The Labyrinth: Toward Bataille's ”Extremist Surrealism“

Jeremy Biles

in Ecce Monstrum

Published by Fordham University Press

Published in print December 2007 | ISBN: 9780823227785
Published online March 2011 | e-ISBN: 9780823235193 | DOI:
The Labyrinth: Toward Bataille's             ”Extremist Surrealism“

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This chapter focuses on Georges Bataille's unexpected embrace of Bretonian language, which he uses to critique André Breton and develop a sinister brand of surrealism. In doing so, he relies on an unexpected source of inspiration: Simone Weil. The chapter addresses opposing notions of reality in Breton and Bataille, arguing that for Bataille reality is ineluctably contradictory and base, whereas for Breton it is baseness itself that must be transfigured in the productions of surrealism. Particular attention is paid to the concept of the marvelous—central to the surrealist lexicon—as used by Breton and Bataille. Bataille's contradictions are a component of his notion of a counter-surrealism—or what he at one point calls “extremist surrealism”. An examination of the symbol of the labyrinth in the work of Bataille and Breton provides further grounds for demarcating the important differences between the two thinkers, while also setting the stage for a discussion of Bataille's vision of Simone Weil.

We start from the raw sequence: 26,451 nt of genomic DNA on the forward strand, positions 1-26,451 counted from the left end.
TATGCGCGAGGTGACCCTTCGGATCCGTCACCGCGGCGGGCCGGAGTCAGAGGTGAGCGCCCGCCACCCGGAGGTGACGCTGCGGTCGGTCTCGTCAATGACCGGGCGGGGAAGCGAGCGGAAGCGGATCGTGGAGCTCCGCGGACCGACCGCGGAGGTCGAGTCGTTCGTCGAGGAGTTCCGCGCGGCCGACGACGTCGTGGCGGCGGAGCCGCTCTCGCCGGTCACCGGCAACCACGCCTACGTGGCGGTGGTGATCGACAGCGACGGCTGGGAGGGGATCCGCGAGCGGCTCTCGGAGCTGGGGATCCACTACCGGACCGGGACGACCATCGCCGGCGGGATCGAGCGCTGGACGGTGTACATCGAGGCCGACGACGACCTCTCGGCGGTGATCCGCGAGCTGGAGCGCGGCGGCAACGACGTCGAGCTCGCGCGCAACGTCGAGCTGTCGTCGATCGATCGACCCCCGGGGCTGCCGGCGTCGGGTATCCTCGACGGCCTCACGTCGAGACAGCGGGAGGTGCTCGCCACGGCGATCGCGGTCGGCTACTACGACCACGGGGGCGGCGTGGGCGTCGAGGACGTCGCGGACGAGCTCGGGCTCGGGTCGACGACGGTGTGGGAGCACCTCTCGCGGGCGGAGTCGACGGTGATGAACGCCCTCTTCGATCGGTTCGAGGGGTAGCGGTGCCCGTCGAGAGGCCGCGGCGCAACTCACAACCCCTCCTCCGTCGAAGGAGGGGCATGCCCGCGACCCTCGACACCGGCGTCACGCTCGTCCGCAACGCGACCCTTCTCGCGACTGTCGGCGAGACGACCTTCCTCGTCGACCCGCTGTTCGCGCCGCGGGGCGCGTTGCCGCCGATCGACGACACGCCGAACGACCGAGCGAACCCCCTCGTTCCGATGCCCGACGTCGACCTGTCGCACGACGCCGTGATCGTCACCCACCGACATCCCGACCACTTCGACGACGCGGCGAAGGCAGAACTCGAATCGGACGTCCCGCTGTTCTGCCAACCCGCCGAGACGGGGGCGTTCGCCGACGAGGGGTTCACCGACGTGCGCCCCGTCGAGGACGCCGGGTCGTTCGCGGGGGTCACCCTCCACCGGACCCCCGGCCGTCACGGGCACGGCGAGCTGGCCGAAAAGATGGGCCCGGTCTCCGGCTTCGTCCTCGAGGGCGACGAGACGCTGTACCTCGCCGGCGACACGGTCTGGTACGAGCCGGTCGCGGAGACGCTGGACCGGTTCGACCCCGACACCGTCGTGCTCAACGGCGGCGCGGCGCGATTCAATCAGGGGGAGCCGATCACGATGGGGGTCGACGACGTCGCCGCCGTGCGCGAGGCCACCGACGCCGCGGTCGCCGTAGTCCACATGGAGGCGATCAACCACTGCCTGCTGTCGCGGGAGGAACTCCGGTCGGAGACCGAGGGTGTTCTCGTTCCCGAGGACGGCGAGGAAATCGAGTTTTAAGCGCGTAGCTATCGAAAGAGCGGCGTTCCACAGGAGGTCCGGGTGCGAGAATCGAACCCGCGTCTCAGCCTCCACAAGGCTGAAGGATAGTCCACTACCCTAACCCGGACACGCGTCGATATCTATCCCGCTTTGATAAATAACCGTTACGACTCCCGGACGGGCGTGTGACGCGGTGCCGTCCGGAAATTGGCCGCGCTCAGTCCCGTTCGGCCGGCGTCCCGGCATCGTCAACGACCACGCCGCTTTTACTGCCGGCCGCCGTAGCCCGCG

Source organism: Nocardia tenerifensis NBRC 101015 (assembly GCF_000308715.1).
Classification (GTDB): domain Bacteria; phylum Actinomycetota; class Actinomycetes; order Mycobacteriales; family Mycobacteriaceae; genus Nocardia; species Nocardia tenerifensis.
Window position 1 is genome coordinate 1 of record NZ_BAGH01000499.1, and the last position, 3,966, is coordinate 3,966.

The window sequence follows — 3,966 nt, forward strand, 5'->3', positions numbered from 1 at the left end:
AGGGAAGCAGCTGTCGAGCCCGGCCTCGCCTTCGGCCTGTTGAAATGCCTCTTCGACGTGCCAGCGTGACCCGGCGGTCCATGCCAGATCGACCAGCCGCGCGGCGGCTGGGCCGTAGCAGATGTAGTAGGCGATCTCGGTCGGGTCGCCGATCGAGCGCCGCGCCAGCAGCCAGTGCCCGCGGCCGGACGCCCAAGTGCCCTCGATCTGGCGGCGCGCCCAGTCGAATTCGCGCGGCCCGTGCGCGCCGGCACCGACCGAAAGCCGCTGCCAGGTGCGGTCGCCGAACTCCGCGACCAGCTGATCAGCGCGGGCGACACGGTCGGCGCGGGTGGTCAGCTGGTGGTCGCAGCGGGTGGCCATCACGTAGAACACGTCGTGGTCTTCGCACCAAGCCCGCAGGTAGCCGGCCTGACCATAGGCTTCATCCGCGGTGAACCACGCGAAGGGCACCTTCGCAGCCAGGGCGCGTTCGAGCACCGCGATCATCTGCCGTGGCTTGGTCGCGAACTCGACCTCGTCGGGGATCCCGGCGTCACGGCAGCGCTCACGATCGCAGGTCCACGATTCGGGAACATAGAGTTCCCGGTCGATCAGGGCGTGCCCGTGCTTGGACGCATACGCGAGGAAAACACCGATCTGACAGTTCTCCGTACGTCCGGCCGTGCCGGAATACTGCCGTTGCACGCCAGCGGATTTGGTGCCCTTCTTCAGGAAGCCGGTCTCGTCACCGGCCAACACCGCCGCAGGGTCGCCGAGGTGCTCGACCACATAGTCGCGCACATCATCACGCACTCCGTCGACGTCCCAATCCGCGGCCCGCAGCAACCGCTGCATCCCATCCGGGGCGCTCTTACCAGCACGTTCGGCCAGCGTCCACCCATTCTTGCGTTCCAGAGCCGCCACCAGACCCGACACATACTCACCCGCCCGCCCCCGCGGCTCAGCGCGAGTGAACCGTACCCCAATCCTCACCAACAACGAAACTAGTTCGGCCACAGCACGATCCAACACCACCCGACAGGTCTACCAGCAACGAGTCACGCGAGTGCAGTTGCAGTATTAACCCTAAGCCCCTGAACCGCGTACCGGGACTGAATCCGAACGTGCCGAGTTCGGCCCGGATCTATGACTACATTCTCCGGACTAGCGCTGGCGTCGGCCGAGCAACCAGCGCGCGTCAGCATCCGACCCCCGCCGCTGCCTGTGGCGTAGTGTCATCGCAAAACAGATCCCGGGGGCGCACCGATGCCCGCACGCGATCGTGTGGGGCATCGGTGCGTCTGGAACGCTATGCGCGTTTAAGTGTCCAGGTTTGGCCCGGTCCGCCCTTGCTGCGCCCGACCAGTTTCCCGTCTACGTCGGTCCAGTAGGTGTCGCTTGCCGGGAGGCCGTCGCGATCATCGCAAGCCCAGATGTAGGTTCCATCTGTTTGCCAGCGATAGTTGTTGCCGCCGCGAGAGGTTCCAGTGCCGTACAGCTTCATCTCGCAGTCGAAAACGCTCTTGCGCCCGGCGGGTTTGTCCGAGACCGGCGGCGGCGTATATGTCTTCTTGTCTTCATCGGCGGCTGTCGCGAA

Keywords: surrealism; Bretonian language; Breton; extremist surrealism; labyrinth; Simone Weil; reality; baseness; marvelous

Chapter.  9580 words. 

Subjects: Aesthetics and Philosophy of Art

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